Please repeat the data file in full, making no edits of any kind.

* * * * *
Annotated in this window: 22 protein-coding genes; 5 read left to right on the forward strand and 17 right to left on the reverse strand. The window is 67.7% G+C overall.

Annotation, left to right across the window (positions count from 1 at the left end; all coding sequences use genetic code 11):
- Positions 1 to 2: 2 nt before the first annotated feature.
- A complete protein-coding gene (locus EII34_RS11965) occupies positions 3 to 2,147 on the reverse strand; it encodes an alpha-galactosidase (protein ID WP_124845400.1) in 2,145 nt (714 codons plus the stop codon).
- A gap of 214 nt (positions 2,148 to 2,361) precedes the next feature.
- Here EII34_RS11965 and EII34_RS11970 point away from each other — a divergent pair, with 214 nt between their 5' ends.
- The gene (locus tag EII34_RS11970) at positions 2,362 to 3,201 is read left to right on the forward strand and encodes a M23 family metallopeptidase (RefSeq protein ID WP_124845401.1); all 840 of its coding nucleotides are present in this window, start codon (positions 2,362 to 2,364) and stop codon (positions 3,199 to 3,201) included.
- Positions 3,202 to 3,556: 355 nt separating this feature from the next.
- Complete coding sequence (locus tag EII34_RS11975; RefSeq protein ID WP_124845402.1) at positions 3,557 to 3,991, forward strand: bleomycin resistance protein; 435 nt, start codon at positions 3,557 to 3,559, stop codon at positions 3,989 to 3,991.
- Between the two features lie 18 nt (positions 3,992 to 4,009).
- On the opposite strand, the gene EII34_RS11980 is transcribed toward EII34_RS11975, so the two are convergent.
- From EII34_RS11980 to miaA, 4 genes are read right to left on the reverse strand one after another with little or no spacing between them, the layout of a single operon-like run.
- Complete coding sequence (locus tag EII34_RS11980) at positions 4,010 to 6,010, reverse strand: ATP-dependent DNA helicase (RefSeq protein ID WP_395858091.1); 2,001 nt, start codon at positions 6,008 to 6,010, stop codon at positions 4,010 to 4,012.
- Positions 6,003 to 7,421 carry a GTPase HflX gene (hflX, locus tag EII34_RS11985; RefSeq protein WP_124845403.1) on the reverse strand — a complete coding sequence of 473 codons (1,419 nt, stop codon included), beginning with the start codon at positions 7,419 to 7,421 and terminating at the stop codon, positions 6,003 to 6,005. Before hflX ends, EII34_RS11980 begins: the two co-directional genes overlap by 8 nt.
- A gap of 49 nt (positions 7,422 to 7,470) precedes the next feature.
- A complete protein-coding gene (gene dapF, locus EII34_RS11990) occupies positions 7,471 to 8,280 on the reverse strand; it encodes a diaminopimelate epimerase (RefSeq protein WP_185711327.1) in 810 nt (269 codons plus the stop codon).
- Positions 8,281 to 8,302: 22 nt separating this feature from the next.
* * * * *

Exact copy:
Annotated in this window: 22 protein-coding genes; 5 read left to right on the forward strand and 17 right to left on the reverse strand. The window is 67.7% G+C overall.

Annotation, left to right across the window (positions count from 1 at the left end; all coding sequences use genetic code 11):
- Positions 1 to 2: 2 nt before the first annotated feature.
- A complete protein-coding gene (locus EII34_RS11965) occupies positions 3 to 2,147 on the reverse strand; it encodes an alpha-galactosidase (protein ID WP_124845400.1) in 2,145 nt (714 codons plus the stop codon).
- A gap of 214 nt (positions 2,148 to 2,361) precedes the next feature.
- Here EII34_RS11965 and EII34_RS11970 point away from each other — a divergent pair, with 214 nt between their 5' ends.
- The gene (locus tag EII34_RS11970) at positions 2,362 to 3,201 is read left to right on the forward strand and encodes a M23 family metallopeptidase (RefSeq protein ID WP_124845401.1); all 840 of its coding nucleotides are present in this window, start codon (positions 2,362 to 2,364) and stop codon (positions 3,199 to 3,201) included.
- Positions 3,202 to 3,556: 355 nt separating this feature from the next.
- Complete coding sequence (locus tag EII34_RS11975; RefSeq protein ID WP_124845402.1) at positions 3,557 to 3,991, forward strand: bleomycin resistance protein; 435 nt, start codon at positions 3,557 to 3,559, stop codon at positions 3,989 to 3,991.
- Between the two features lie 18 nt (positions 3,992 to 4,009).
- On the opposite strand, the gene EII34_RS11980 is transcribed toward EII34_RS11975, so the two are convergent.
- From EII34_RS11980 to miaA, 4 genes are read right to left on the reverse strand one after another with little or no spacing between them, the layout of a single operon-like run.
- Complete coding sequence (locus tag EII34_RS11980) at positions 4,010 to 6,010, reverse strand: ATP-dependent DNA helicase (RefSeq protein ID WP_395858091.1); 2,001 nt, start codon at positions 6,008 to 6,010, stop codon at positions 4,010 to 4,012.
- Positions 6,003 to 7,421 carry a GTPase HflX gene (hflX, locus tag EII34_RS11985; RefSeq protein WP_124845403.1) on the reverse strand — a complete coding sequence of 473 codons (1,419 nt, stop codon included), beginning with the start codon at positions 7,419 to 7,421 and terminating at the stop codon, positions 6,003 to 6,005. Before hflX ends, EII34_RS11980 begins: the two co-directional genes overlap by 8 nt.
- A gap of 49 nt (positions 7,422 to 7,470) precedes the next feature.
- A complete protein-coding gene (gene dapF, locus EII34_RS11990) occupies positions 7,471 to 8,280 on the reverse strand; it encodes a diaminopimelate epimerase (RefSeq protein WP_185711327.1) in 810 nt (269 codons plus the stop codon).
- Positions 8,281 to 8,302: 22 nt separating this feature from the next.